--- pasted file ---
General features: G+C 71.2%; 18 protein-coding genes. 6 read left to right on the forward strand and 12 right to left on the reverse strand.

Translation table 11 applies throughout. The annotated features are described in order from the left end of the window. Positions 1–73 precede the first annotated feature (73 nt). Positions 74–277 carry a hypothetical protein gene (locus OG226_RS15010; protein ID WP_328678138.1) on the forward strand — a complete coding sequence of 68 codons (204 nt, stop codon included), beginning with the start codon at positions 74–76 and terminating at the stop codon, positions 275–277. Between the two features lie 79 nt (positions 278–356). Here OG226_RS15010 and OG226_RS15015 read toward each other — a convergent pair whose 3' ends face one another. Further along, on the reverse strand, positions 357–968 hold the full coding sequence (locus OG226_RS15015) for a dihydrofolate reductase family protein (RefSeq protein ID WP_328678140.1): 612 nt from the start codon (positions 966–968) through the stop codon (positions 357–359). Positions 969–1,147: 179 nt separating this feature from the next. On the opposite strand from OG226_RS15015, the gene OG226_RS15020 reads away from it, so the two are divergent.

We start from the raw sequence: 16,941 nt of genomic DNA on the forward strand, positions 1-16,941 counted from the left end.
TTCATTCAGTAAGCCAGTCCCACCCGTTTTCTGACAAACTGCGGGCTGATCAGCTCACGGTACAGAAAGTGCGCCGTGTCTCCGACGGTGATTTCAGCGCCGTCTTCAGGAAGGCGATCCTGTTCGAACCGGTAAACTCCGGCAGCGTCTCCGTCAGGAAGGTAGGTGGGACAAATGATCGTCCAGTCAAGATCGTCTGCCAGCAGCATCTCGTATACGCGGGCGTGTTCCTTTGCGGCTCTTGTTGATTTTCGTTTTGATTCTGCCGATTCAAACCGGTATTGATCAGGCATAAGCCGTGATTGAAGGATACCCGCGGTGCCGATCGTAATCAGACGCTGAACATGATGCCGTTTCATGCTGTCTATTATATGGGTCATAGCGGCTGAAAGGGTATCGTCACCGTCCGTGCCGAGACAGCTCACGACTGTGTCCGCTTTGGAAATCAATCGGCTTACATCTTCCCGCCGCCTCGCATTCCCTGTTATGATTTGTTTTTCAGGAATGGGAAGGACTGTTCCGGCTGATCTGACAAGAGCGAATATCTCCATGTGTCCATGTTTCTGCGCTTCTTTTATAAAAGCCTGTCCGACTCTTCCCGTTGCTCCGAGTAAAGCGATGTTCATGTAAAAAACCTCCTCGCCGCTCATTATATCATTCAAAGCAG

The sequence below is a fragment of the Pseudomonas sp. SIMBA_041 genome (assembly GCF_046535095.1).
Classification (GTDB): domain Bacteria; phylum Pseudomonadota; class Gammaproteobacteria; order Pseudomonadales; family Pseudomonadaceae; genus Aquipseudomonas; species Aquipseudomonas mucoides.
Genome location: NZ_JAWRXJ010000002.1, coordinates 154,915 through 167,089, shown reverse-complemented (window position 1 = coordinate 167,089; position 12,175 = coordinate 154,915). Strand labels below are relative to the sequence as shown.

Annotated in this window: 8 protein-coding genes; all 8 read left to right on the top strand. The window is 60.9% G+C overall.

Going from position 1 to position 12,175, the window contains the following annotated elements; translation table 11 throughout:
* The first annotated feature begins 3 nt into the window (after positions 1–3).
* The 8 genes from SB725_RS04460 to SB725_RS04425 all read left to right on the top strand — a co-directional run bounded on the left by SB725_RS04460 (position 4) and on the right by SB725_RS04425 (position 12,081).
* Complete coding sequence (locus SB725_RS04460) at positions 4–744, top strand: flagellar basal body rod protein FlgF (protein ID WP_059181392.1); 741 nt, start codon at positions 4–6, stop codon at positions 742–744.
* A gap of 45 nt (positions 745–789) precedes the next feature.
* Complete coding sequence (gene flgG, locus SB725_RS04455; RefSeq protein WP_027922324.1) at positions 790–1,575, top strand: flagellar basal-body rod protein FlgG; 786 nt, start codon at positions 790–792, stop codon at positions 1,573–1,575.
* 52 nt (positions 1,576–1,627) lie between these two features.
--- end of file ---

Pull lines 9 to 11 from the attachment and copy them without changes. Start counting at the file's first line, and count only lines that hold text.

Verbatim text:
Going from position 1 to position 12,175, the window contains the following annotated elements; translation table 11 throughout:
* The first annotated feature begins 3 nt into the window (after positions 1–3).
* The 8 genes from SB725_RS04460 to SB725_RS04425 all read left to right on the top strand — a co-directional run bounded on the left by SB725_RS04460 (position 4) and on the right by SB725_RS04425 (position 12,081).